More evidence that “save the planet” is bad messaging: Suzanne Shelton of the Shelton Group reports that her firm’s recent national survey of people identified as green buyers found six myths about green “consumers,” including that their top concern is the environment and that their main motivation when reducing energy use is to “save the planet.” The stat there: “When asked the most important reason to reduce energy consumption, 73 percent chose ‘to reduce my bills/control costs’ and only 26 percent chose ‘to lessen my impact on the environment.’”
This shouldn’t really be surprising. A growing body of research suggests that we’re hardwired to focus on the immediate and undervalue future benefits. Marketing gurus have been hammering home for decades the need to answer the key buyer question, “What’s in it for me?” And really, how would you expect people who are treated and see themselves as “consumers” to behave? (A topic I ranted on recently.)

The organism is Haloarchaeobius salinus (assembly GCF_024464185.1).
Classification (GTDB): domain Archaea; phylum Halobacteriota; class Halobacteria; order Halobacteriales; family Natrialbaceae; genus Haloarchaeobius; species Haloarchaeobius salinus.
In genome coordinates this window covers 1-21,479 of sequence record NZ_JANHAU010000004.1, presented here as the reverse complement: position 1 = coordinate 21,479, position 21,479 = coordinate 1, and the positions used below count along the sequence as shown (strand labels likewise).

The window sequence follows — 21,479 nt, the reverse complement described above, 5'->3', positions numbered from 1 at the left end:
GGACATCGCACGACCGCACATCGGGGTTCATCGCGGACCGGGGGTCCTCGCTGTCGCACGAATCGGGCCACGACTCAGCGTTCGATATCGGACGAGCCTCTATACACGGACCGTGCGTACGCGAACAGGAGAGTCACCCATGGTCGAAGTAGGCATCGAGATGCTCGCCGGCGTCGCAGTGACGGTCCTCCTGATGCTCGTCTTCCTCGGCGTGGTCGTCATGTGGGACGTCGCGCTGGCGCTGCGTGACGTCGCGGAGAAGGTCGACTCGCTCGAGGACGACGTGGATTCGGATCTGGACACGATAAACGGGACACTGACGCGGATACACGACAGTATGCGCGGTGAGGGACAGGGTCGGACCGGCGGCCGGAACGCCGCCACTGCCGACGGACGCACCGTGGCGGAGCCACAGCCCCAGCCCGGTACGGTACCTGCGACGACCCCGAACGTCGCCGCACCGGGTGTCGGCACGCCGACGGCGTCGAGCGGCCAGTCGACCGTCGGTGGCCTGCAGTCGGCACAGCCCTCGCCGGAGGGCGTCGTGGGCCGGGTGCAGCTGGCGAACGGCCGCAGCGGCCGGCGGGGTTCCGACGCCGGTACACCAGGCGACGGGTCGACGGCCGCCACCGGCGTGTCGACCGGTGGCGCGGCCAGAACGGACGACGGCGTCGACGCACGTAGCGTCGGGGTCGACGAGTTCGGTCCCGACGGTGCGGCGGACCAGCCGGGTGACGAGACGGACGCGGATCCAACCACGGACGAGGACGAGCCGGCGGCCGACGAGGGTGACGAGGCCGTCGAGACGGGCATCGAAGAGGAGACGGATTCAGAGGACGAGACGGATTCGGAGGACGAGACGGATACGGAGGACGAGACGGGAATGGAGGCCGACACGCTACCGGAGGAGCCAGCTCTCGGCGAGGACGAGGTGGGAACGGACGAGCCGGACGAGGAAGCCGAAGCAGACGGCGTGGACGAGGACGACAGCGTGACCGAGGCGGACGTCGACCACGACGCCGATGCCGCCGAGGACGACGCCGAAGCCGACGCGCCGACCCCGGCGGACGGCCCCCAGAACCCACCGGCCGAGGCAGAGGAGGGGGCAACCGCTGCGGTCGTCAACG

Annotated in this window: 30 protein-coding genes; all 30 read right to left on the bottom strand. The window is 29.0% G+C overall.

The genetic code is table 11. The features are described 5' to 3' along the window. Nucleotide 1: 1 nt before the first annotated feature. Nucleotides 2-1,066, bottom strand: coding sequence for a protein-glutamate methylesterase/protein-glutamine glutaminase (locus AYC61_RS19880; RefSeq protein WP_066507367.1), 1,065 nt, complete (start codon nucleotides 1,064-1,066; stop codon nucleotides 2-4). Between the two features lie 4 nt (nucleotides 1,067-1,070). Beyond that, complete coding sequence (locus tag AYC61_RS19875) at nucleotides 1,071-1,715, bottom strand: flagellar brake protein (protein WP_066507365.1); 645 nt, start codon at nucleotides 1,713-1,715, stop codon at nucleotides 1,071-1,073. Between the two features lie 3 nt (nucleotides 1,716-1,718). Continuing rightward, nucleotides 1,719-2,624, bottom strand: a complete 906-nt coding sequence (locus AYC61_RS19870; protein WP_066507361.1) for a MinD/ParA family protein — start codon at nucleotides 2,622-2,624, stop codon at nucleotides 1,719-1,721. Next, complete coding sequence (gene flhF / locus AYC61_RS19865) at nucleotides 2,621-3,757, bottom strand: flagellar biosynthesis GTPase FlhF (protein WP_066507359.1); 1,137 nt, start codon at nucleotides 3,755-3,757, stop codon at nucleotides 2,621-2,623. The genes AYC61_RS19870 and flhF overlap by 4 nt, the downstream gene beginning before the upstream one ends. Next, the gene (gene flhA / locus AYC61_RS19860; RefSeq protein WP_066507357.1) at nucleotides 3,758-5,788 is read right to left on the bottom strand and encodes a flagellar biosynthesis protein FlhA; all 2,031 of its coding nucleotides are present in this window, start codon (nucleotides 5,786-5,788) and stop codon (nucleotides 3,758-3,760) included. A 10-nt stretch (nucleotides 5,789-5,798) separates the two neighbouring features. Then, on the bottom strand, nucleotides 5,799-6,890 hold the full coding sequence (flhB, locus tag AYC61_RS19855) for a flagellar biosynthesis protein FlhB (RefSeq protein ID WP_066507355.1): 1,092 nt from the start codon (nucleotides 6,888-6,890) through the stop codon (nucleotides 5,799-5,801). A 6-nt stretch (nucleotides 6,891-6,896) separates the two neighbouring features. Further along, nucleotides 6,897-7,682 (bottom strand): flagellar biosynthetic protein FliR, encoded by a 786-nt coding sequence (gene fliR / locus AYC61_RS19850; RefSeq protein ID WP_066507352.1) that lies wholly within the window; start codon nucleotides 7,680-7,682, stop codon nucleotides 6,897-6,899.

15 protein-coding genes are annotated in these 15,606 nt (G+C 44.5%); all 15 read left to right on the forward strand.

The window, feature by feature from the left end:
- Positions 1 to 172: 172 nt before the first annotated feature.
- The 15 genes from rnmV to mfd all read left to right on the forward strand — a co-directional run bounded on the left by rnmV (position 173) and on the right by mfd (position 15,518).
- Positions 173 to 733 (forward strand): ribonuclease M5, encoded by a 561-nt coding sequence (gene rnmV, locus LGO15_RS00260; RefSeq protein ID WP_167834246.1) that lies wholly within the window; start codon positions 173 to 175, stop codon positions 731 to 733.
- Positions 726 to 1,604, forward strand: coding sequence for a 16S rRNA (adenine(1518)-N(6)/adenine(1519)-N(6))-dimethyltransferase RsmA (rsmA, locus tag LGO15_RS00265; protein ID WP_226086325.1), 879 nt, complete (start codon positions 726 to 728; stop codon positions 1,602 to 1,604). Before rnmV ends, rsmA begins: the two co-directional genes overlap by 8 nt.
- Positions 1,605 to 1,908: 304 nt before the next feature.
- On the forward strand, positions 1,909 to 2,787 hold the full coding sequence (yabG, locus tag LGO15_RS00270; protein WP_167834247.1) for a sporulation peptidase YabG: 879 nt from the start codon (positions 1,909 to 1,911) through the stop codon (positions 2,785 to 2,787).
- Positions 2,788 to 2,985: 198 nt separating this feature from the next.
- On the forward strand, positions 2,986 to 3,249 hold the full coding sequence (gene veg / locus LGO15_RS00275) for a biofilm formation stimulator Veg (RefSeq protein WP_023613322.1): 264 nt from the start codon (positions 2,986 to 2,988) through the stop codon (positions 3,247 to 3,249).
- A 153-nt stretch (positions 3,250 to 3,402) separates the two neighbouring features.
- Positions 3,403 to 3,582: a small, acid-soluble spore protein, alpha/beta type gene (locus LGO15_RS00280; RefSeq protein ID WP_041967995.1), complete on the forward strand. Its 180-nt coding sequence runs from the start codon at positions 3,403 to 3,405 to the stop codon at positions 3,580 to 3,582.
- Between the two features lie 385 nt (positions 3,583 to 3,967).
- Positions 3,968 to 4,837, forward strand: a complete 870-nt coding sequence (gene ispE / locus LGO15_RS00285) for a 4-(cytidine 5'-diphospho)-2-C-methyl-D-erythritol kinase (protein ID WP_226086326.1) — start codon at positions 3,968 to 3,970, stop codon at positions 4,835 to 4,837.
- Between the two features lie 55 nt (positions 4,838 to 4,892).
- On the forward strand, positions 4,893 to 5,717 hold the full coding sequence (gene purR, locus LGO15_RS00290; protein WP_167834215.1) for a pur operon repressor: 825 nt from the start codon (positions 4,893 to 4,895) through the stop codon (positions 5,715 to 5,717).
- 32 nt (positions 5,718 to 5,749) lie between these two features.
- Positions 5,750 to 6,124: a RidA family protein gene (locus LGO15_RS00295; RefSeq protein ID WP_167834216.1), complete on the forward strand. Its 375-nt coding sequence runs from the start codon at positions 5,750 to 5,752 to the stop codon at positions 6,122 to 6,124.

Yet “save the planet” and its variations continue to appear in marketing and advertising by sophisticated companies and nonprofits. Either they believe there are more treehuggers out there than there are; they’re committed environmentalists themselves who can’t believe that everyone else won’t see the light when it’s pointed out to them (the classic error of mistaking yourself for your market); or they just want to paint themselves as green by communicating that they think saving the planet is a good idea. Regardless, it’s time for a new pitch.